Being made completely of sand had its disadvantages, like easily being sucked into a vacuum cleaner. However, one disadvantage—sometimes advantage—important to discuss is that Sandman can turn into glass.

Sandman did not turn into glass in Spider-Man 3, but he does several times in the comics. Credit: Sony Pictures Releasing UK, YouTube

To turn sand into glass requires raising the temperature to the sand’s melting point. If we assume Sandman was made from ordinary sand (silicon dioxide), he would need to raise himself to a temperature of at least 3,090°F (1,700°C) to change into glass! And once turned into glass, there is no easy way for Sandman to turn back into the original sand. Even if he crushes himself back up into small fragments, this “sand” would be made of the non-crystalline amorphous form of silicon dioxide rather than quartz crystals.

In the comics, Sandman is generally turned into glass around 3,400°F (1,871°C), since his body is not pure sand. And while it is clear that Sandman cannot convert back to sand as easily as he becomes glass, the comics do not delve into if Sandman returns to quartz crystal sand or amorphous sand. Of course, even if Spider-Man 3 included such a nice technical detail as this, the movie would still have a long way to go for redemption in people’s eyes.

Not all glass containers can be recycled back into other glass products, so turning glass back into sand is an alternative way to recycle. This finely-crushed glass sand is used in a variety of ways, from civil construction applications to replenishing eroding beaches.

Fire resistance of asbestos

For our final look at Stan Lee science, I’ve chosen a bit more obscure character that likely only comic fans know: Asbestos Man.

Asbestos Man was a one-time foe of the Human Torch and appeared in nine issues. Asbestos Man was the alter ego for scientist Orson Kasloff, who created a “Super Asbestos” suit made of chrysotile (most common form of asbestos), calcium, and iron to fend off Johnny Storm’s (Human Torch) heat.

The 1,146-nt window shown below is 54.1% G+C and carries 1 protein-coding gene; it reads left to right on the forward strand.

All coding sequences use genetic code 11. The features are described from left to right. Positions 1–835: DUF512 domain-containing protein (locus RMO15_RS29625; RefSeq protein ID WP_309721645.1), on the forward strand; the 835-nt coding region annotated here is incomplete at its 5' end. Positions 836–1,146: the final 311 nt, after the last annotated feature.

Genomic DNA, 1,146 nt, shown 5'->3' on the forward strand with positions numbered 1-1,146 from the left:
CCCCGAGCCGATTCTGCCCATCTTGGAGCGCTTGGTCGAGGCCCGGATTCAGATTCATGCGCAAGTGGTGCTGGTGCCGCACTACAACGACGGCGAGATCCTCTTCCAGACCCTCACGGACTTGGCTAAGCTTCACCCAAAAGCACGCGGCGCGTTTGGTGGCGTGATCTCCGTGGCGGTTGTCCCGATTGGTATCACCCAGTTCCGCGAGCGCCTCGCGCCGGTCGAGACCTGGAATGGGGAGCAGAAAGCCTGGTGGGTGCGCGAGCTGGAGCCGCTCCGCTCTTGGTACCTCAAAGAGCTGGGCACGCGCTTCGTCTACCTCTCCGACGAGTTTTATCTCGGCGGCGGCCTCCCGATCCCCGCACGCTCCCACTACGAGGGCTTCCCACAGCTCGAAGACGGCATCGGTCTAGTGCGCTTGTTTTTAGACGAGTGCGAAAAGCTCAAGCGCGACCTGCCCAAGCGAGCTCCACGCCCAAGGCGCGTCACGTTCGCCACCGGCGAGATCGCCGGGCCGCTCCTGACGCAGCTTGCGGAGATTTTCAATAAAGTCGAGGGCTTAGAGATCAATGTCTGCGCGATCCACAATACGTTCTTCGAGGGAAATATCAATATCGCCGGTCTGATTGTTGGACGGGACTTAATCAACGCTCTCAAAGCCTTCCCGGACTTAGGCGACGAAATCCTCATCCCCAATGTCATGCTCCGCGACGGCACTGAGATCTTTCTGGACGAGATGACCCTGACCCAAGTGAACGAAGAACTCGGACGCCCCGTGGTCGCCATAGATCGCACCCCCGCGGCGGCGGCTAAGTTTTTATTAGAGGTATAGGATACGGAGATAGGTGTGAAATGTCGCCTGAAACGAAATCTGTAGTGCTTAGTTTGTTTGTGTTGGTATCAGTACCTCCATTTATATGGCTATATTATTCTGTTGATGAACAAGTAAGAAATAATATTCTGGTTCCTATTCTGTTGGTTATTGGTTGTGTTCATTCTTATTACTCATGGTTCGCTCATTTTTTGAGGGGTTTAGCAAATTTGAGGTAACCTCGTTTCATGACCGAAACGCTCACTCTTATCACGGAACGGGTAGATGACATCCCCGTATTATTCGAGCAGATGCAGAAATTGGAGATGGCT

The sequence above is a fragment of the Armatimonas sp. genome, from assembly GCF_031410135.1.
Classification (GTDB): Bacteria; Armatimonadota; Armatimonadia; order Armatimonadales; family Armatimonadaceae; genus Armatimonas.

Asbestos Man came at a time the public was learning of the carcinogenic danger of asbestos. Credit: Marvel Comics, Marvel Database

Asbestos refers to a set of six naturally occurring silicate minerals that are known for their long, thin fibrous crystals. Because of their fire resistance and high tensile strength, asbestos was used extensively in buildings throughout most of the 20th century until they were linked to cancer, at which time the use of asbestos was drastically curtailed so now products must contain 1 percent or less of asbestos (recent proposed regulations by the Environmental Protection Agency may modify some of the specifics). Products containing asbestos today include insulation and prefabricated cement.

In the 1930s, firefighters used asbestos frequently in their fire proximity suits for its fire resistant property, so it is no surprise that Asbestos Man would try using asbestos as well to take on the Human Torch. But even though asbestos is fire resistant, could it really withstand the heat of the Human Torch? It could—if Storm used only his regular heat.

Asbestos fiber mechanically breaks down at about 1,500°F (816°C), but does not completely disintegrate until 2,770°F (1,521°C). Ordinarily, the Human Torch is enveloped by a low-level plasma of 780°F (416°C), well below asbestos’ melting point. As long as Storm did not suddenly conjure his “nova flame,” Asbestos Man’s suit could probably hold up.

Unfortunately, the truest aspect Stan Lee included in the creation of Asbestos Man was his death. Asbestos Man supposedly died from cancer he contracted from the “Super Asbestos” suit, as did a similar villainess, Asbestos Lady.

The last cameos

Even as Stan Lee left us, he will continue to inspire on the screen for a little while more. Both Lee’s agent and Avengers director Joe Russo stated Stan Lee’s cameos in Captain Marvel and Avengers 4 were filmed before his death, so expect to see Lee’s last return to the screen in 2019.